A Yukoner has won the most prestigious award granted to doctoral students in Canada for her work on northern indigenous health.
Jennifer Jones, a PhD candidate at the University of Guelph in Ontario, is one of 16 scholars to win $60,000 scholarships from the Pierre Elliott Trudeau Foundation this year.
“I’m a little overwhelmed,” she said. “It opens a lot of doors for a PhD student in terms of what you can do.”
Before moving to Guelph, Jones worked in the Yukon for over 20 years. She spent 10 years working for the Yukon Council of First Nations’ department of health and social development.
During those years, Jones felt that the tools used to measure the health impacts of mining and other resource development projects on First Nations people were inadequate. She said they ignored the long-lasting effects of the gold rush, residential schools, and policies of assimilation on the territory’s indigenous population.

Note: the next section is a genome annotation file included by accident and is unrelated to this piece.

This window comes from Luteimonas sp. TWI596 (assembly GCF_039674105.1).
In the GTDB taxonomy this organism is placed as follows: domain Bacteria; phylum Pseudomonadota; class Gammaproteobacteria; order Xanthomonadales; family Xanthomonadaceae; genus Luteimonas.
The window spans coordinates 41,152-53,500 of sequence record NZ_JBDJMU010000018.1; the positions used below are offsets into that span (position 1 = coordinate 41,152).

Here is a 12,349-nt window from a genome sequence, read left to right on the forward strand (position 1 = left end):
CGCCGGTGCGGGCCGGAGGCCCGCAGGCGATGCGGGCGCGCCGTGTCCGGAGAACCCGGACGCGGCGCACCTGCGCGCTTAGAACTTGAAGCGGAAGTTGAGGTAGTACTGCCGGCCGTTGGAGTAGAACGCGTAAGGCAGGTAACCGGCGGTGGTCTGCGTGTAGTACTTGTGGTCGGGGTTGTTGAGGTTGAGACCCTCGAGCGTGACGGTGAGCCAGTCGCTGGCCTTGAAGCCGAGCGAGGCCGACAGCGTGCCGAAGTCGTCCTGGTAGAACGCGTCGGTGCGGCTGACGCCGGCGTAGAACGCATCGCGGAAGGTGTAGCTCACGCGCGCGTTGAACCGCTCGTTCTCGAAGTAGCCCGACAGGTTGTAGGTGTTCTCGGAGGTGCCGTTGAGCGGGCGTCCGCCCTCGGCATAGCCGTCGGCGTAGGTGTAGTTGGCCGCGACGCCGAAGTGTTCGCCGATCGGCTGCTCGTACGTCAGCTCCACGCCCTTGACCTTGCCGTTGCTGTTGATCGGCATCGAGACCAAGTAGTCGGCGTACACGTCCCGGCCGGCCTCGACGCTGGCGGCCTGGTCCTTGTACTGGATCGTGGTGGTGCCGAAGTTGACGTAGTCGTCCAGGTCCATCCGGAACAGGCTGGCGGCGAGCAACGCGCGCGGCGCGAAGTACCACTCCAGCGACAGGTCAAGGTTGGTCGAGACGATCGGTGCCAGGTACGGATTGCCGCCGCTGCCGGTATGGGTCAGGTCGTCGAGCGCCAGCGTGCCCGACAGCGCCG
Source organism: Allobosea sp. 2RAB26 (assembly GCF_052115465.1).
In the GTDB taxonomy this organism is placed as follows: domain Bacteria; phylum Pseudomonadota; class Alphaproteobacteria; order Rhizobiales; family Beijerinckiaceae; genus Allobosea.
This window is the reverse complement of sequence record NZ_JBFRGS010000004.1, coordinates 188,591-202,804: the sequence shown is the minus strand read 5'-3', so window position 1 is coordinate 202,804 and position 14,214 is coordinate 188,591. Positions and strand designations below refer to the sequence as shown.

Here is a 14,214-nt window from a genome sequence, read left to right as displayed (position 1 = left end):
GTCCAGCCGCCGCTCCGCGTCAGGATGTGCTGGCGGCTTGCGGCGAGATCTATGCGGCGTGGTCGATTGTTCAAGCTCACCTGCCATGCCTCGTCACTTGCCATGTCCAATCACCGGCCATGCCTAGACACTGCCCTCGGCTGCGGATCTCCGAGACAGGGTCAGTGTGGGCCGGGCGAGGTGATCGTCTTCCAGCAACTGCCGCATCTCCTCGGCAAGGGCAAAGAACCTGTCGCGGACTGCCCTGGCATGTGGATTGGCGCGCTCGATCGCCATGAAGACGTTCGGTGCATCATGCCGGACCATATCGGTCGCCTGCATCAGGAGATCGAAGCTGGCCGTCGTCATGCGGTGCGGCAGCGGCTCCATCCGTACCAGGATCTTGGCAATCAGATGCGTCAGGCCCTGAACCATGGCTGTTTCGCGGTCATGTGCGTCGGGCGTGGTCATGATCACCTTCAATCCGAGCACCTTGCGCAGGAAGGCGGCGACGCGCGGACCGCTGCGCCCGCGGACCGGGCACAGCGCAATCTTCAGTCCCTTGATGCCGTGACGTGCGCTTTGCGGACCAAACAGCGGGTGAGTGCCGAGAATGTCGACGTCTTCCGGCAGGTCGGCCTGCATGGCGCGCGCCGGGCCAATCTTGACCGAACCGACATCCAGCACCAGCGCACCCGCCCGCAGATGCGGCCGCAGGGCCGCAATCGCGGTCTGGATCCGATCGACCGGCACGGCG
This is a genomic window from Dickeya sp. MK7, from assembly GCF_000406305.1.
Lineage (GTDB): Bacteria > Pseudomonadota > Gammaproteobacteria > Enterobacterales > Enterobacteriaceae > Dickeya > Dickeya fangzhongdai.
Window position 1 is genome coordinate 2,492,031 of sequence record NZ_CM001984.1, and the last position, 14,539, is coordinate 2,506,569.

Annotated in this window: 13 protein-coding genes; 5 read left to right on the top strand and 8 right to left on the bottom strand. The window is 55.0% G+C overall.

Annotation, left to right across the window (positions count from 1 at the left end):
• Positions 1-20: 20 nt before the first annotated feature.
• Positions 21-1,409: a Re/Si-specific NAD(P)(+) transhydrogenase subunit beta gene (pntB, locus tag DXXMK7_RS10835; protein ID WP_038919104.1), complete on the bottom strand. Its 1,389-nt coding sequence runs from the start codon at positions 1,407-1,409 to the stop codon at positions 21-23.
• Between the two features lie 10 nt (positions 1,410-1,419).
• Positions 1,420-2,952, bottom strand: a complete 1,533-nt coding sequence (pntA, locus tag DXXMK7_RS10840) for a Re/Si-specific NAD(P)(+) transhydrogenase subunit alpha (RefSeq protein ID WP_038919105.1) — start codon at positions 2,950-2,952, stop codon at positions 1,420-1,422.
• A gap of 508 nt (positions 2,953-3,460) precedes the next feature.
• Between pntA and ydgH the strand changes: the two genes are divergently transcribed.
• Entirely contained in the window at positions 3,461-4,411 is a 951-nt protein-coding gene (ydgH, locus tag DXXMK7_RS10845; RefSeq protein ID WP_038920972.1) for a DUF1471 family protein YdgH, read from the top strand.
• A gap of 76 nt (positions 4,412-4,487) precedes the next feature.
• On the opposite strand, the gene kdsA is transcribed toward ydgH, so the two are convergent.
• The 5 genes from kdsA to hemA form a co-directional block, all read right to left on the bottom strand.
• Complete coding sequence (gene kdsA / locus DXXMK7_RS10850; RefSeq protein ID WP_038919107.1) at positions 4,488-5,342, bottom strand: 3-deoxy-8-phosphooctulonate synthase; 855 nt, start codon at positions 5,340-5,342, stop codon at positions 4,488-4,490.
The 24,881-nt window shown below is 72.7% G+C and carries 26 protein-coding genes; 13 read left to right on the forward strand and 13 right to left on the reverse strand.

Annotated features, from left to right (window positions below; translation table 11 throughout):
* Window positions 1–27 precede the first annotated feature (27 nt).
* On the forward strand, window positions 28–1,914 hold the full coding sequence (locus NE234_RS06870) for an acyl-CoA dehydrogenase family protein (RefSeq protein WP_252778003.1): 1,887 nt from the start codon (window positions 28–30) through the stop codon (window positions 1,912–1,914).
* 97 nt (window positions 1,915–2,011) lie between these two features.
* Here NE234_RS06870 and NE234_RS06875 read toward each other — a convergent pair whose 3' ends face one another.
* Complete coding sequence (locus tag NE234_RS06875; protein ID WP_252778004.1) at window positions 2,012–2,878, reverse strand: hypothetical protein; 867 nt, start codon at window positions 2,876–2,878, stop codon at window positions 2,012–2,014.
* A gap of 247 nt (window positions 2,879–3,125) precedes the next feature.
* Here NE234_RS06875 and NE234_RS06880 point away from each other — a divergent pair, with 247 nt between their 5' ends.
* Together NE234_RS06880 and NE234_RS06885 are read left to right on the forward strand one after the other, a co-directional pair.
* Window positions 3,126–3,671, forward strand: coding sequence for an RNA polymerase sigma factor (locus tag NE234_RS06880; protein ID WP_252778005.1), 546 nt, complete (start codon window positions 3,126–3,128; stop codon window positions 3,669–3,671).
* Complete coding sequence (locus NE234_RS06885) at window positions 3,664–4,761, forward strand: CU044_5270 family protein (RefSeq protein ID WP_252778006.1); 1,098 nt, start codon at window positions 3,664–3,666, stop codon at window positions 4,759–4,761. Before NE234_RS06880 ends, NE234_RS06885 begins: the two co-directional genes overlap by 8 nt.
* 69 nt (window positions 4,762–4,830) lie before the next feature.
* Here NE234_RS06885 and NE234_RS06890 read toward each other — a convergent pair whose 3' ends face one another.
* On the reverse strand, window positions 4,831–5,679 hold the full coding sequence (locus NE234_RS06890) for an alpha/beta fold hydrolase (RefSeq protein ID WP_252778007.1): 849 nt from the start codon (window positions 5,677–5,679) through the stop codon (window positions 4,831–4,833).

Jones said that history of colonialism can affect people’s health in ways that aren’t often recognized.
“We need to figure out how we better assess health impacts on First Nations communities,” she said. “Because we don’t do that very well.”
For her doctoral work, she plans to return to the Yukon and work with First Nation communities to find new ways of evaluating how they’ll be affected by resource projects like mines.
Jones said this award will allow her to connect with other people working in her field. She wants to travel to Australia, where many indigenous communities have been affected by nearby resource development.
But for Jones, the most important thing is what this award means for northern research.
“It’s not just a coup for Jen Jones. It’s a coup for Yukon,” she said. “I have a real passion for the Yukon and its people. I was really clear that I wanted my research to focus on Yukon, and I wanted to be in Yukon.”
Jones said she plans to move back to the Yukon in November to begin her research.
The Trudeau scholarships were established in 2003 and are awarded to doctoral students studying human rights and dignity, responsible citizenship, Canada in the world, and people and their natural environment.